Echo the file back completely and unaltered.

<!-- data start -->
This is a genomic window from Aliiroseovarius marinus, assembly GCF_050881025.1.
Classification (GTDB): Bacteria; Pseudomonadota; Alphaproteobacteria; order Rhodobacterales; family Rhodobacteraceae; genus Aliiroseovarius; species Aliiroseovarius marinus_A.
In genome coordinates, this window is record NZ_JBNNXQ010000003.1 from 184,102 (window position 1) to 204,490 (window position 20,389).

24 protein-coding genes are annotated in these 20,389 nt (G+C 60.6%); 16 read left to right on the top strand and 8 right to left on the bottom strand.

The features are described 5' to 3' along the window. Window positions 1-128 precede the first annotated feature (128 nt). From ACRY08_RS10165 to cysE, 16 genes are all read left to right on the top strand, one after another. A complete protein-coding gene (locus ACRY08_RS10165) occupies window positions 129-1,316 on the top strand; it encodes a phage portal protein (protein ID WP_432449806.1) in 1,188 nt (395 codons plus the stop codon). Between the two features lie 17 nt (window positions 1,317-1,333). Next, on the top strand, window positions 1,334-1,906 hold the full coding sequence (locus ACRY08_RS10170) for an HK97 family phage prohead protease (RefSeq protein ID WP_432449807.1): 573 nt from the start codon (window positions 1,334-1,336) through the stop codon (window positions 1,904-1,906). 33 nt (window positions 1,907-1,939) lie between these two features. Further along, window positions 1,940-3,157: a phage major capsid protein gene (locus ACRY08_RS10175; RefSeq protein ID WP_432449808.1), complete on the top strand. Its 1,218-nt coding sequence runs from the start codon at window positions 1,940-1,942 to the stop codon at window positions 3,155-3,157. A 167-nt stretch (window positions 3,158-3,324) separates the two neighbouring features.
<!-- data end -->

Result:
This is a genomic window from Aliiroseovarius marinus, assembly GCF_050881025.1.
Classification (GTDB): Bacteria; Pseudomonadota; Alphaproteobacteria; order Rhodobacterales; family Rhodobacteraceae; genus Aliiroseovarius; species Aliiroseovarius marinus_A.
In genome coordinates, this window is record NZ_JBNNXQ010000003.1 from 184,102 (window position 1) to 204,490 (window position 20,389).

24 protein-coding genes are annotated in these 20,389 nt (G+C 60.6%); 16 read left to right on the top strand and 8 right to left on the bottom strand.

The features are described 5' to 3' along the window. Window positions 1-128 precede the first annotated feature (128 nt). From ACRY08_RS10165 to cysE, 16 genes are all read left to right on the top strand, one after another. A complete protein-coding gene (locus ACRY08_RS10165) occupies window positions 129-1,316 on the top strand; it encodes a phage portal protein (protein ID WP_432449806.1) in 1,188 nt (395 codons plus the stop codon). Between the two features lie 17 nt (window positions 1,317-1,333). Next, on the top strand, window positions 1,334-1,906 hold the full coding sequence (locus ACRY08_RS10170) for an HK97 family phage prohead protease (RefSeq protein ID WP_432449807.1): 573 nt from the start codon (window positions 1,334-1,336) through the stop codon (window positions 1,904-1,906). 33 nt (window positions 1,907-1,939) lie between these two features. Further along, window positions 1,940-3,157: a phage major capsid protein gene (locus ACRY08_RS10175; RefSeq protein ID WP_432449808.1), complete on the top strand. Its 1,218-nt coding sequence runs from the start codon at window positions 1,940-1,942 to the stop codon at window positions 3,155-3,157. A 167-nt stretch (window positions 3,158-3,324) separates the two neighbouring features.